The time of day as well as the day of the week is also important. The majority of attacks occur at the weekend and at night, usually between 1800hrs and 0200hrs, with a third occurring between 2200hrs and 0200hrs.

    A possible explanation for this is that it tends to be people with money who go out at night. They tend to wear their best, so to impress potential partners as well as their peers. Most are out to have fun, thus are too involved to identify a potential attack.

    Although the actual attack may occur in an open space, there are generally fewer people actually out on the street to intervene. In addition to this the darkness is cover the escape, not the attack. Studies have shown that well lit areas have little impact, probably because the public are not likely to intervene.

    (It is important to note that additional lighting in addition to other items, such as CCTV, is highly effective)

    How and Why?

    What is the hunger that drives the Lion to go hunting?

    It is of note that a high percentage of prisoners have (or have had) substance abuse issues, or mental health problems. One should look to the economics of the situation, however, a burglary, either commercial or domestic, will tend to produce a higher reward, than a personal robbery. This is also true for robberies of small shops and garages.

    More interesting though, studies believe that these are not the most prevalent reasons for carrying out these attacks. Elizabeth Burney (1990) found that the primary reason for robbery was to not to feed a drug habit, but to feed a style habit.

    It was found most robberies were “motivated by a desire in young people to attain all the trappings of a ‘style’ so expensive as to be unattainable through legal employment, but vital if they wished to conform to group norms. ‘Style’ may represent status to those who have few opportunities for acquiring it legally.”

    The drug culture is often blamed for a great deal of violence and whereas this culture and its politics are apparently governed by violence, it important to note that certain “styles” may also include the use and abuse of drugs.

    Although not necessarily a motivation for the professional attacker, drugs and alcohol contribute highly to the occurrence of attacks. This is mostly combined with ego, both for offender and victim, to produce quite a volatile brew. The ‘buzz’ of committing the attack can also play a factor. Some attackers enjoy their work.

    One of the biggest reasons these attacks occur is the “absence of an appropriate guardian”. This, for most, is the absence of a visible presence of Police Officers, Security Personnel, Door Supervisors or CCTV etc. Without these this simply provides an arena, where the attacker is less likely to be stopped or caught.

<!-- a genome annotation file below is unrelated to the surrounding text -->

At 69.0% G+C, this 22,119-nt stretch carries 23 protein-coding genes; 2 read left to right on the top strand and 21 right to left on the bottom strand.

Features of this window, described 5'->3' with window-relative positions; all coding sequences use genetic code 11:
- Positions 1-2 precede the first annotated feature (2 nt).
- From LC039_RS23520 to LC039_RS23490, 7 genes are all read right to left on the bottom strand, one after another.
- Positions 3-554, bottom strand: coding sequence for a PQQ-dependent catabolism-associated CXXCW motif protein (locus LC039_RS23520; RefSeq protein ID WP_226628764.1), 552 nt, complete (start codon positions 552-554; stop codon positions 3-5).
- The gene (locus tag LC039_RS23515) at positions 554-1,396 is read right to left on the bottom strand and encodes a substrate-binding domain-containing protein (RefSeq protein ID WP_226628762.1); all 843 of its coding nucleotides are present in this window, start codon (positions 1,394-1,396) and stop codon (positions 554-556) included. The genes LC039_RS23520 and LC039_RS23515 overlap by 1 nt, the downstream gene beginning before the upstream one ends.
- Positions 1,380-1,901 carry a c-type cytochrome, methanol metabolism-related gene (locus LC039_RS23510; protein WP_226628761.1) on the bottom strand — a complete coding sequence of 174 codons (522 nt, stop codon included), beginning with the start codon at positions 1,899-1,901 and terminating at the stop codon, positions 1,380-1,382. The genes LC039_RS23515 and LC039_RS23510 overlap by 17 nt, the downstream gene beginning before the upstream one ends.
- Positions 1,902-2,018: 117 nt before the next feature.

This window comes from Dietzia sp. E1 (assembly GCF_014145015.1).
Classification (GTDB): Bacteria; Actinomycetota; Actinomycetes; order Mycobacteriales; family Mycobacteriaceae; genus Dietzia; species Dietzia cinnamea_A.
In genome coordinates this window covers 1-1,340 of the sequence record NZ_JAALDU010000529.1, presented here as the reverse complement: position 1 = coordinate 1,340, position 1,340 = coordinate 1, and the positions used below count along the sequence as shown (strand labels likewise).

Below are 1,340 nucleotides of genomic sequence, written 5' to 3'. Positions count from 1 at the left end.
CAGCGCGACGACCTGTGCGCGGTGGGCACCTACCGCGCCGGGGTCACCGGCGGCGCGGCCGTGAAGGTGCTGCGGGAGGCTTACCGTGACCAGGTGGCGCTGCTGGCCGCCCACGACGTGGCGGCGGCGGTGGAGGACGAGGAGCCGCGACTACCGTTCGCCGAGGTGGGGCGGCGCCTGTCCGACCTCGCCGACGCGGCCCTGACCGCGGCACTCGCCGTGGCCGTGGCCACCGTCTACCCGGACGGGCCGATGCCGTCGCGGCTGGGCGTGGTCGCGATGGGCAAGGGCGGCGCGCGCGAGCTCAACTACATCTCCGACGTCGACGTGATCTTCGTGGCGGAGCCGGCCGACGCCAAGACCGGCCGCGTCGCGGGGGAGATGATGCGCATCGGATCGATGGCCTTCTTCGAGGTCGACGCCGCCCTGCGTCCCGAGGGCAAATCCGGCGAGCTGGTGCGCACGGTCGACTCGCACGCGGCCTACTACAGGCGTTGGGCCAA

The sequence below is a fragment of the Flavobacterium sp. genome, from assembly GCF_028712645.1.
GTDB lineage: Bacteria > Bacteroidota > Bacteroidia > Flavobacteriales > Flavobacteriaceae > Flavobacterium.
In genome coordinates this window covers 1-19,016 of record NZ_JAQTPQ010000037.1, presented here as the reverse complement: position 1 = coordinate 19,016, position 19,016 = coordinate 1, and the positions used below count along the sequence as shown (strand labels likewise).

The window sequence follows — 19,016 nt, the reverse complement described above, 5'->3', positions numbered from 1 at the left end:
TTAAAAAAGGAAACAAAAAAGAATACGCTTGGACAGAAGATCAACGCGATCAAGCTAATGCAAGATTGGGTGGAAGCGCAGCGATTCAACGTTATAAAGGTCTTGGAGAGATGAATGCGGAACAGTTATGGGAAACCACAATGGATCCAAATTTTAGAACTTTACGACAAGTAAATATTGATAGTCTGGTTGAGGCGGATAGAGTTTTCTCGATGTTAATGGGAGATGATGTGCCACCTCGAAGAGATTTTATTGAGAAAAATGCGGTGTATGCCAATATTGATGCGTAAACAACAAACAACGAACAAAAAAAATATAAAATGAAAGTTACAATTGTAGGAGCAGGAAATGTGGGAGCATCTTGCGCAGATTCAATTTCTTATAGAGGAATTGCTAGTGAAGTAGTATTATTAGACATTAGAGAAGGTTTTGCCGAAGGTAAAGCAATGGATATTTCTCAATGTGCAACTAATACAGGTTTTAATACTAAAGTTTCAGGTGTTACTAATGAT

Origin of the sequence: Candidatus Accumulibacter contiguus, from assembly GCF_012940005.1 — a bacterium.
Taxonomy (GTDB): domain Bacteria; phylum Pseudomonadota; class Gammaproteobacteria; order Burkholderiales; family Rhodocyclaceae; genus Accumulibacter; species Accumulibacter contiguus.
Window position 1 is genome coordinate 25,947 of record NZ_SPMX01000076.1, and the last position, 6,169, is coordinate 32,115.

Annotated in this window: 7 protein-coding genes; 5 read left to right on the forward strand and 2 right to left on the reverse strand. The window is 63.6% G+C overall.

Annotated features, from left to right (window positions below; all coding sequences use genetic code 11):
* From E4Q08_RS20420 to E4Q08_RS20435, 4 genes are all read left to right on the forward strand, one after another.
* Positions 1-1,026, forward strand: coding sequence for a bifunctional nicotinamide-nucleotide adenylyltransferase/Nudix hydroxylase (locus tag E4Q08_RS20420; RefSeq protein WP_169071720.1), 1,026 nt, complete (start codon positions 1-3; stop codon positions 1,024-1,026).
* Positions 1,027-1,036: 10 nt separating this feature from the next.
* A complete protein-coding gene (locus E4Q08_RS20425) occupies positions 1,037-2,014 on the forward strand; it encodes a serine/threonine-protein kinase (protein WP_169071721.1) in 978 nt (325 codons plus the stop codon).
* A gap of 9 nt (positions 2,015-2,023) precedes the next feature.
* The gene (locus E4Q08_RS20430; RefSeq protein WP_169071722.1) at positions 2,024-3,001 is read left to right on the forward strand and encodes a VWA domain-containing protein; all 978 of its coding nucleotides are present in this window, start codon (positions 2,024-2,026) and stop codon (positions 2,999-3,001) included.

The Frustration-Aggression Theory

    Frustration, theorists believe, is caused when we are unable to achieve our goals. Aggression can be described, in general terms, “as the act of initiating hostilities, verbal or physical, with intent to hurt another”. This emotional response can be greatly increased if the barrier to our goals appears unexpectedly or is perceived as unfair or unjust in some way. (Aronson, 1984; Berkowitz, 1989)

    We become wrapped up in the notion of what should be, which fuels our frustration further. Some theorists believe that anger is a natural response to frustration, perhaps due to hormonal imbalance.

    Whenever we become stressed, the body releases Adrenaline. This is the hormone responsible for the Fight or Flight syndrome. The problem is if we don’t express this emotion, adrenaline remains unused within the body tissues, essentially elongating the syndrome. So from a minute of perceived stress, days, even weeks of stress can occur.

    We all get frustrated and angry from time to time, usually venting or dealing with it in a socially acceptable manner, thus using up the adrenaline. Some, however, are unable to or don’t recognise that they are stressed. This can lead to Displacement. This is where anger and thus aggression is directed at some one or some thing unrelated to the focus of our frustration.

    This theory leads us to our first attacker.

    The Spontaneous Attacker

    This type of attacker is your everyday Joe (or Joanne). They are stressed and probably have been for a while.

    Attacks from these people are triggered by, normal, every day events, which cause them additional stress. For this reason, victims are very rarely chosen; they are just in the wrong place at the wrong time.

    Triggered is a good word to describe their actions, but detonated would be more apt.
    The spontaneous attacker explodes at the new focus. This can be as simplistic as smashing inanimate objects, to physically attacking people. The consequences for the victim range from bruising to death.

    The Ritual.
    The attack ritual of this person is usually obvious. It can be broken down into 4 stages.